Industrial Mechanic Millwright
Industrial mechanic millwrights maintain and repair stationary industrial machinery, mechanical equipment, and automated and robotic systems in industrial plants and factories.
Industrial mechanic millwrights are most often involved with installing, maintaining, repairing, and removing machinery in industrial plants and factories. They will plan and design, select, and install mechanical industrial systems to a high standard. This will include testing and fault-finding which will require a deep body of knowledge about the equipment they are working with. To be a successful millwright, one should possess the strength and stamina required to work with heavy equipment, good coordination, and manual dexterity, the ability to read and visualize blueprints, the ability to comprehend, analyse and troubleshoot mechanical systems and the ability to perform well in a team environment.
The increased adoption of sophisticated machinery, including the use of many computer-controlled machines in factories and manufacturing plants, will raise the demand for industrial mechanic millwrights in order to keep the machines functioning properly.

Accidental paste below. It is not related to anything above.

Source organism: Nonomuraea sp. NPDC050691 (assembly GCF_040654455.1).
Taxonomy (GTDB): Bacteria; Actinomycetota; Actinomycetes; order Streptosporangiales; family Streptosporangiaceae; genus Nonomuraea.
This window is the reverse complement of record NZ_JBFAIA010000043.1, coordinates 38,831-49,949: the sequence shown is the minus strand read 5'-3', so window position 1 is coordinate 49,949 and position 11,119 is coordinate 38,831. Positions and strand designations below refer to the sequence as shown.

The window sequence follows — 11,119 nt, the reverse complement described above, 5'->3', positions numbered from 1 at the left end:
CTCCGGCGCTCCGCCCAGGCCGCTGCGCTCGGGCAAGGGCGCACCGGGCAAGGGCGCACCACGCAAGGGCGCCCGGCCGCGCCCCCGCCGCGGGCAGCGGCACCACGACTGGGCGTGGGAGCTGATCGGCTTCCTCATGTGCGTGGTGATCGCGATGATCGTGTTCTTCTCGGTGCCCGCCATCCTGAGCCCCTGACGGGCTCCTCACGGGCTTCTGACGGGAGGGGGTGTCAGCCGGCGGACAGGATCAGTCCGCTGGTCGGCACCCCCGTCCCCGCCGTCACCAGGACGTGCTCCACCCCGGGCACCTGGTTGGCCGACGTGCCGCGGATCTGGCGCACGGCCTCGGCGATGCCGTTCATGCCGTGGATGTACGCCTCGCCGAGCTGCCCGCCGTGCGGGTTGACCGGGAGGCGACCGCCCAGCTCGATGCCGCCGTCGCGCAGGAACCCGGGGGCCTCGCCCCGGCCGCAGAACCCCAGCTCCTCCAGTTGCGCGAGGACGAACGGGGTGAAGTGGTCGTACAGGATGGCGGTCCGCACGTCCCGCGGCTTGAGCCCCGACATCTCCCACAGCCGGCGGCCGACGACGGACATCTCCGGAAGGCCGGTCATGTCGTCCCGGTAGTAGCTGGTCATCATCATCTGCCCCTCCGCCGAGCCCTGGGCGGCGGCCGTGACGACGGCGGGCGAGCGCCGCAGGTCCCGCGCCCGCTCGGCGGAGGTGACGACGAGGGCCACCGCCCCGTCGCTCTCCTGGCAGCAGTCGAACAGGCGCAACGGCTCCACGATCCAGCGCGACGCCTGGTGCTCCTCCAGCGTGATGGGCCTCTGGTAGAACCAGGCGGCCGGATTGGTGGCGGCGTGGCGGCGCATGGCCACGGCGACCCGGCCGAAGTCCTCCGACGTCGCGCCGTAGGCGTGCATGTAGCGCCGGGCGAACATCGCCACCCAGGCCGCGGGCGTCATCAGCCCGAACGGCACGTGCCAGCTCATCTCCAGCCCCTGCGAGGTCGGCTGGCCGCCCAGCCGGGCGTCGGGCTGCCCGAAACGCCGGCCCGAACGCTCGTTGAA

Competitors and results
Mechanics existed in ancient Rome: they were in charge of the operation of water pumping systems and repaired all sorts of trade tools.
An English mechanic, John Kay, invented the flying shuttle in 1733, which enabled more than doubling the labour productiveness of weavers.
The profession of a mechanic in the modern sense of the term came to existence at the end of the 18th and beginning of the 19th centuries, at the beginning of industrial growth around the world.
The German company KUKA built Europe’s first welding transfer line with robots in 1971.